Other sclerosing bone diseases that have had causal genes identified include Camurati-Engelmann disease (OMIM #131300), which has been shown to be due to mutations in TGFB1 (transforming growth factor β-1 gene),94 Raine Syndrome (OMIM #259775) that is caused by mutations in FAM20C,95 and craniofacialmetaphyseal dysplasia (OMIM #123000) that has been shown to be due to mutations in ANKH96,97 and interestingly to a rare mutation in GJA1.98 Mutations in GJA1 have been more commonly reported in association with occulodentodigital dysplasia (OMIM #164200).99 Several other sclerosing diseases have been described and excellent reviews have been published in the literature that details these syndromes.1,47,100,101

At present, other than the Wnt/β-catenin pathway-associated genes, GWAS has yet to identify variants of these genes as underlying normal variation in bone traits. This highlights one of the limitations of GWAS studies, namely that common allelic variants are generally covered by GWAS and not rare variants that contribute to monogenic diseases. However, as the speed of genome sequencing increases and costs decrease, the potential exists for performing complete genome sequencing of all individuals within a population. Such was the case for the above mentioned Icelandic population study,77 which identified LGR4 as being associated with low BMD and osteoporotic fracture in that population.

Osteogenesis imperfecta

Perhaps one of the best examples of how rare bone disorders has propelled our understanding of bone biology is illustrated by the studies from several groups who have provided a detailed molecular/genetic dissection of various forms of osteogenesis imperfecta. Several excellent reviews have been published and the reader is referred to one of the more recent reviews by Forlino and Marini102 for detailed information. What has evolved is a detailed understanding of the molecular events necessary for collagen synthesis (COL1A1 and COL1A2), post-translational processing/modification (CRTAP, LEPRRE1, PPIB and TMEM38B), folding and crosslinking (SERPINH1, FKBP10 and PLOD2) and many of the key genes/proteins involved in this pathway.102 Interestingly, of the studies to date, for these collagen associated genes only the COL1A1 gene has been shown to reach a genome wide level of significance in GWAS studies.2 What this perhaps suggests is that the numerous players involved are so finely tuned to their associated roles in collagen production that variants in these genes all lead to disease, rather than more subtle variations in bone density or fracture susceptibility as in the case of osteoporosis.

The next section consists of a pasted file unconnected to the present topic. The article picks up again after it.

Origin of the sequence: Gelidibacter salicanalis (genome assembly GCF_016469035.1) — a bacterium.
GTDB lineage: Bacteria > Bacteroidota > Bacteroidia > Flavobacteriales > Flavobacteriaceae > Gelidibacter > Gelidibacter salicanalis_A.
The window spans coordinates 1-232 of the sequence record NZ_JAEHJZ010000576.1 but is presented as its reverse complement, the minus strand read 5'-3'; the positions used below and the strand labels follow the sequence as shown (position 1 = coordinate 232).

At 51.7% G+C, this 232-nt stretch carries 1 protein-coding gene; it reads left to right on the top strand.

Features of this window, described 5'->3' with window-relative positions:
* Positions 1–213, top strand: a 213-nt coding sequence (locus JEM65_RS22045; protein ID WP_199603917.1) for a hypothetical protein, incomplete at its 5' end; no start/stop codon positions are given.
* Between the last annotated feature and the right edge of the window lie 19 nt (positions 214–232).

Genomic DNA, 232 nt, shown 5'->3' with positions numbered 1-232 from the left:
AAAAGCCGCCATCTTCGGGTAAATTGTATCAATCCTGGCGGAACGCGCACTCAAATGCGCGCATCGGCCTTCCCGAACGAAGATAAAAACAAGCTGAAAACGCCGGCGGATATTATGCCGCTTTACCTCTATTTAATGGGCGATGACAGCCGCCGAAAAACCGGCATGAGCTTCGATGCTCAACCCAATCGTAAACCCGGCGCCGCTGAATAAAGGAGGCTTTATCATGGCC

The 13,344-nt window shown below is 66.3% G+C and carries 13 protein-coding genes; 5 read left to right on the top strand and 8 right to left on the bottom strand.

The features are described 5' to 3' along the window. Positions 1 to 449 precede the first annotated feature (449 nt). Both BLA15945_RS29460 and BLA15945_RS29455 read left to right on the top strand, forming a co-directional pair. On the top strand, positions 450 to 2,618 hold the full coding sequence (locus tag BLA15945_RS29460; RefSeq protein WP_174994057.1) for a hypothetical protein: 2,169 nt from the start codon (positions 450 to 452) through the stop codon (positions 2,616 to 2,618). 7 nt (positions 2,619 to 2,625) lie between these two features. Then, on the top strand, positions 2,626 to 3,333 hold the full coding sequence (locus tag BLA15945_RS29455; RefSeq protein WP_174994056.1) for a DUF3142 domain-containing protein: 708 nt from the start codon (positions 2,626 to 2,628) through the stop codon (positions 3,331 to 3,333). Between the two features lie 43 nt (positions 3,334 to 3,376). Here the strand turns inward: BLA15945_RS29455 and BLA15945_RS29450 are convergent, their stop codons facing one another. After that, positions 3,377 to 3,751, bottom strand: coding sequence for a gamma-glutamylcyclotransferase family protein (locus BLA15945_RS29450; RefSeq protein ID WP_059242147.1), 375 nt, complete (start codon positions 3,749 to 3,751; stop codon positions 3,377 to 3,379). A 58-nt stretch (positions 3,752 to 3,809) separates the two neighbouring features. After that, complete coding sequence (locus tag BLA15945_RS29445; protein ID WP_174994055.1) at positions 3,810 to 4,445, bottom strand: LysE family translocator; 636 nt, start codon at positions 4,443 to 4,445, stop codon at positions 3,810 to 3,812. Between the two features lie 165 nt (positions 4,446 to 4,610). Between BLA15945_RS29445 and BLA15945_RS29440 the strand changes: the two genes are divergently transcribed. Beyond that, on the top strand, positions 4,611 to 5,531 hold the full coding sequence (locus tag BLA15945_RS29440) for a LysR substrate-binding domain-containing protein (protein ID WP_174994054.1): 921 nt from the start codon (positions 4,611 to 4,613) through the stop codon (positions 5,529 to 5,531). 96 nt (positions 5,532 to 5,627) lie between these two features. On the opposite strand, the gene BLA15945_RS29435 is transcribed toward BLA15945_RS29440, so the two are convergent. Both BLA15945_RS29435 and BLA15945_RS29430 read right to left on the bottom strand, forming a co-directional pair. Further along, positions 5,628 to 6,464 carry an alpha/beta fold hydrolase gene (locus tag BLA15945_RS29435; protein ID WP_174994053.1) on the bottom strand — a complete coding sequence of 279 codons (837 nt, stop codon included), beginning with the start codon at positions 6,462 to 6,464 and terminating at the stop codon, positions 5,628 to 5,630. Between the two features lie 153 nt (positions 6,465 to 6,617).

Recently, there has been a report of mutations in WNT1 have been shown to cause bone fragility in one family specifically diagnosed with osteogenesis imperfecta.103,104 Many other non-collagen genes105 have been implicated in osteogenesis imperfecta including CREB3L1106 and SP7,36 which have roles in osteoblast differentiation. To account for this rapidly growing list of new genes associated with osteogenesis imperfecta, Forlino and Marini have proposed a functional metabolic classification scheme that incorporates both clinical and genetic information to subtype the disease.102

Conclusions

In this review I have focused on a few of the rare bone diseases that have contributed some of the greatest impact on our body of molecular/genetic knowledge with respect to bone biology. A complete listing of all rare diseases of bone is not possible in this short review. A simple search of the OMIM (http://www.ncbi.nlm.nih.gov/omim) database using terms such as bone dysplasia, osteopetrosis, osteosclerosis, osteogenesis imperfecta, Paget's Disease of Bone yielded a list of over 700 disorders in the catalog, and easily over one-third of which still have yet to have a causal gene identified. The advances made in recent years with exomic and whole genome sequencing, for example, now make it possible to identify the casual mutation in a single patient and it seems likely that the causal genes/mutations for these currently unknown disorders will be identified within the next decade.